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 English Vocabulary for learners 

from:  'badger someone'   to:  'smooth talk'

Expression Meaning Example
Badger someone Nag or pester someone until you obtain something. "Jenny badgered her parents into buying her a new computer."
Bulldoze someone Use pressure or intimidation to make someone do something "A property developer bulldozed my grandfather into selling his house."
Butter someone up Flatter or be very nice to someone, especially to obtain something. "Hugo was so keen to get the job that he spent his time buttering up the boss."
Carrot and stick approach Promise a reward and threaten punishment to incite someone to do something. "Some parents use a carrot-and-stick approach with their children."
Crack the whip Use authority or threats to get something done. "Every so often I'll crack the whip to make sure we meet the deadline."
Force someone's hand Make someone do something unwillingly or sooner than planned. "The Chairman didn’t want to resign but the board forced his hand."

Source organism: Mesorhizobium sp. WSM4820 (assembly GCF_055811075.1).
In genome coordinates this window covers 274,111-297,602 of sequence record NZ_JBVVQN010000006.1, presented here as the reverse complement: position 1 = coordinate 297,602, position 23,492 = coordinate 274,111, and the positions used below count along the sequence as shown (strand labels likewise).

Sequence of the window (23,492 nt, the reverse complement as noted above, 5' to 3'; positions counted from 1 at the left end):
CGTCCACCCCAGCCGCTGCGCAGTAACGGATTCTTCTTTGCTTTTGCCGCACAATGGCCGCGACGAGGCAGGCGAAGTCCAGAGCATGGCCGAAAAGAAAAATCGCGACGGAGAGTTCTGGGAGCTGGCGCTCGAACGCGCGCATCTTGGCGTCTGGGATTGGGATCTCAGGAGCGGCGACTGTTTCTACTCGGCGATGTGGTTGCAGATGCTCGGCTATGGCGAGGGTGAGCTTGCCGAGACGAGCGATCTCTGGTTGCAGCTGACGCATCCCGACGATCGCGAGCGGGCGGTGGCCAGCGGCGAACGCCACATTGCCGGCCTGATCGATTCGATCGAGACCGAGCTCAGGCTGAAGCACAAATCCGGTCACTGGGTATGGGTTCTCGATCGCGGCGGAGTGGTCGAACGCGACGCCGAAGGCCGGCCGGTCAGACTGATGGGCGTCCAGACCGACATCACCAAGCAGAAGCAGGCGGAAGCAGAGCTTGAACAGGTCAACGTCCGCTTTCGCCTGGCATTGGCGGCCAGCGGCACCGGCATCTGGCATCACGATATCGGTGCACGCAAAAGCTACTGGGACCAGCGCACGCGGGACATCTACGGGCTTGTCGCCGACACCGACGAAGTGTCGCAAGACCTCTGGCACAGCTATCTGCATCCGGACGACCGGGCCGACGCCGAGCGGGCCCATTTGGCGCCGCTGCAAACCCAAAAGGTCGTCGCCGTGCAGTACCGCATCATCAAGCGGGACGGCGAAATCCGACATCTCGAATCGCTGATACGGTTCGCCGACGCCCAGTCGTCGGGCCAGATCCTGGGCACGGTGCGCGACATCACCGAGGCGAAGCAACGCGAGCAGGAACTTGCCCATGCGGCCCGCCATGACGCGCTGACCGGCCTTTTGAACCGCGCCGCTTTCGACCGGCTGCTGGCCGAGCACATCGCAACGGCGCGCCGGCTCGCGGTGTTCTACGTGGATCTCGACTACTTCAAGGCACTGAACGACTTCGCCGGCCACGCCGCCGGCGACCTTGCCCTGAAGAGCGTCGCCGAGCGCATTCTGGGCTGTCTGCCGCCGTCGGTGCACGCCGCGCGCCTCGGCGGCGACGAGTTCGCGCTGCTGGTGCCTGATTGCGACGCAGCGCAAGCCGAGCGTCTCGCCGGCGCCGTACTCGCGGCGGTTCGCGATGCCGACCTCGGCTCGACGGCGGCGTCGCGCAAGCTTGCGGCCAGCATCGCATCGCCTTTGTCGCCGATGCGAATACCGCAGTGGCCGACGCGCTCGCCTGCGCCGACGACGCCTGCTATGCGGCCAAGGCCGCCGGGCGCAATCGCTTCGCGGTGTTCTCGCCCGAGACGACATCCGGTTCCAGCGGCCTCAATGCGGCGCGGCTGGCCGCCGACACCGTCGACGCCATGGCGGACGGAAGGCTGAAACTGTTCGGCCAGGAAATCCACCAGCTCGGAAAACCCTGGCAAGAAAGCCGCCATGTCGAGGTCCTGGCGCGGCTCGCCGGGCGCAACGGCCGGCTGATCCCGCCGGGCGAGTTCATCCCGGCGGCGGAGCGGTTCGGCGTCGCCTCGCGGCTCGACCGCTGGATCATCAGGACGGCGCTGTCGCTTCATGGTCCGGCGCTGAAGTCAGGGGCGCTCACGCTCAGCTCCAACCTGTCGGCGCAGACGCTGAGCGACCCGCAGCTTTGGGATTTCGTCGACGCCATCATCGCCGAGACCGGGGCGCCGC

Prod someone into doing something Incite a hesitant person do something that they are reluctant to do. "Sally was ideal for the job, but I had to prod her into applying for the position."
Gep roped into something Be persuaded to do something that you don’t really want to do. "I got roped into joining the company’s team and participating in the charity run.”
Put the squeeze on someone Put pressure on someone or force them to do something. “Bob was reluctant to work with Ben until the boss put the squeeze on him."
Smooth-talk someone Convince others to do what you want. "A salesman smooth-talked my mother into buying a new washing machine."

English idioms

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